“…There emerges from their [bees’] bellies a drink, varying in colors, in which there is healing for people. Indeed in that is a sign for a people who give thought.” (Qur’an 16:69)

Spiritual Healing

Islamic healing does use physical treatments like the ones mentioned above, but it also involves spiritual remedies.

Allah says, in reference to the Qur’an,

It is, for those who believe, a guidance and cure (Qur’an 41:44)

Since the Qur’an itself is considered a cure, there is a healing practice called ruqyah which involves reciting certain verses from the Qur’an over a person with the intention of it healing any ailments.

This can include blowing on the one needing healing after reciting these verses, or even reciting the verses over some water and having the person drink that water.

Keep Your Culture!

Given this evidence, it is indeed possible to be Muslim and practice your traditional ancestral medicine.

In fact, I would personally recommend that you continue to do so as a way to preserve your Native American culture and your Puerto Rican culture, both of which are unfortunately so often undermined and disrespected in both American and Muslim communities.

The only thing I would keep in mind while practicing this medicine is that Allah is the Ultimate Healer, and any cures and recoveries are thanks to Allah alone.

To believe that the medicine itself is healing us is a form of shirk, or false worship. Only Allah heals, and he gives us these tools.

I am not familiar with the practices of curanderos, but if any of the healing practices involve any kind of invocation of spirits or anything that goes against tawhid (the oneness of Allah), I trust that you will avoid participating in them.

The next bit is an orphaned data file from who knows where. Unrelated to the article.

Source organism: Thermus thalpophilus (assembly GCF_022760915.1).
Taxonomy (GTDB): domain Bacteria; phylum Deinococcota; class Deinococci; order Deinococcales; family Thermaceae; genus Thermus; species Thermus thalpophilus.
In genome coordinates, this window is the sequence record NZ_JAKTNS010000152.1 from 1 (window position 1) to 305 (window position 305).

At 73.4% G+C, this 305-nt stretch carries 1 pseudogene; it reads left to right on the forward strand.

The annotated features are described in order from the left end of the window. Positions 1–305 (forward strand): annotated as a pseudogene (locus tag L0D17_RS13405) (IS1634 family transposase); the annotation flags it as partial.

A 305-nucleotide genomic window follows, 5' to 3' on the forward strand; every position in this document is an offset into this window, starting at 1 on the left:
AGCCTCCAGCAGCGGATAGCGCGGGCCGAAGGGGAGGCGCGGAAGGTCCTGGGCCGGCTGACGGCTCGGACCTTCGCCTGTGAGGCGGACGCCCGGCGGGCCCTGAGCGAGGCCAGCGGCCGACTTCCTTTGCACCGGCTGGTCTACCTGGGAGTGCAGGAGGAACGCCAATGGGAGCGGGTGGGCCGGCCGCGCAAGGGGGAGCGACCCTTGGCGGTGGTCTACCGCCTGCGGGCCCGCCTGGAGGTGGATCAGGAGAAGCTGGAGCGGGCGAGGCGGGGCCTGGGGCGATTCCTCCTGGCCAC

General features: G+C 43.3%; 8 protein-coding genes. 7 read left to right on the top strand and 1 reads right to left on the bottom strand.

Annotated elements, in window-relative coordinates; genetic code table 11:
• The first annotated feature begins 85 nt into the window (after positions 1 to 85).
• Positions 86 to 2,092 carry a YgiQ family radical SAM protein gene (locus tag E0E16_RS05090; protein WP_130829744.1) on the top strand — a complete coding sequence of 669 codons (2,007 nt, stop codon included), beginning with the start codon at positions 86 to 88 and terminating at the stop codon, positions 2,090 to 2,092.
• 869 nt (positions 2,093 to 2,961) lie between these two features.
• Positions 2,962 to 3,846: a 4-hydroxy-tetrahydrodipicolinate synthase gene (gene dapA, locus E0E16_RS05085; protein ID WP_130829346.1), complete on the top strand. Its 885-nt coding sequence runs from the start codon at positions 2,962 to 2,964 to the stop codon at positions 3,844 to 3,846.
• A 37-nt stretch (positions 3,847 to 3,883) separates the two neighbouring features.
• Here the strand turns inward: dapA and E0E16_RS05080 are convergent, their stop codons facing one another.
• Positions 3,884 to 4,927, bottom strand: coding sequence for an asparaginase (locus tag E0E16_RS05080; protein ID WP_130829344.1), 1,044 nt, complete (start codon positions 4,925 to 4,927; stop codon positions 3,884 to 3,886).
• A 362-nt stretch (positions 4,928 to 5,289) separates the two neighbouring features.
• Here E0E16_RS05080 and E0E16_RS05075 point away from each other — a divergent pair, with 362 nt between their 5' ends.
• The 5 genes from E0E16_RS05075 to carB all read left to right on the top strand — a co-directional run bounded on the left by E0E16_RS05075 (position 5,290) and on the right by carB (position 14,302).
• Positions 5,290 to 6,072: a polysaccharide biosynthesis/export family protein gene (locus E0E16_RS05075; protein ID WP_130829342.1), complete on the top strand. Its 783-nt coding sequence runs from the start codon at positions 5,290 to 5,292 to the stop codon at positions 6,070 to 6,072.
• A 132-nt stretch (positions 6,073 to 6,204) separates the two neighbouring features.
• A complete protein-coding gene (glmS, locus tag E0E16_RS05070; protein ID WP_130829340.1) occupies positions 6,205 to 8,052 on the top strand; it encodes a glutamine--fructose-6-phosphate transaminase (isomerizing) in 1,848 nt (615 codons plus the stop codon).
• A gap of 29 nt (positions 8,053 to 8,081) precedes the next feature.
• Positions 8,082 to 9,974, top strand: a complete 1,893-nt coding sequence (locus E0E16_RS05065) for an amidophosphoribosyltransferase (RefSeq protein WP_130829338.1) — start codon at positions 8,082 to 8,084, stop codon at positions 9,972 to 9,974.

A Word on Tobacco

One final thing I want to mention is the use of tobacco that you described.

Unless you are somehow specifically invoking demons while using the tobacco (which you said is not the case), there is absolutely no reason to call this practice “demonic”.

However, there is a difference of opinion on the permissibility of tobacco. Tobacco does contain chemicals that are harmful to people’s health, but it does also have medicinal properties (the same can be said for things like marijuana, narcotics, etc.).

Some scholars say that if something with harmful properties is being used in a medical situation overseen by specialists, then it is permissible to use.

On the other hand, other scholars say that the use of these substances, even for medical reasons, aren’t allowed because of the potential harm they could cause.

Since I am neither a scholar nor qualified to give legal rulings, I would suggest you ask someone who is qualified about whether the use of tobacco in your situation is permissible.

If it is not, you could continue to practice healing and creating remedies without tobacco.

And Allah knows best.

Thanks again for your question, and insha’Allah I hope this was of some help to you.

Salam and please keep in touch.

(From Ask About Islam archives)

Please continue feeding your curiosity, and find more info in the following links:

Traditional Medicine Finds Connection with Naturopathic Healing

Dear Converts, Don’t Give Up Your Culture

Is Quran a Cure for Every Illness?

Wearing Amulets with Qur’anic Verses: Permissible?

 

Healing Food: Islamic Tradition or Modern Idea? (Part 4/5)




About Anne Myers

Anne Myers is a proud Wellesley College graduate and holds a Master of Divinity focusing in Islamic studies. She has experience in pastoral care in hospital and university settings. Her passions include Islam, feminism, traveling, reading, watching cooking competitions, and her cats.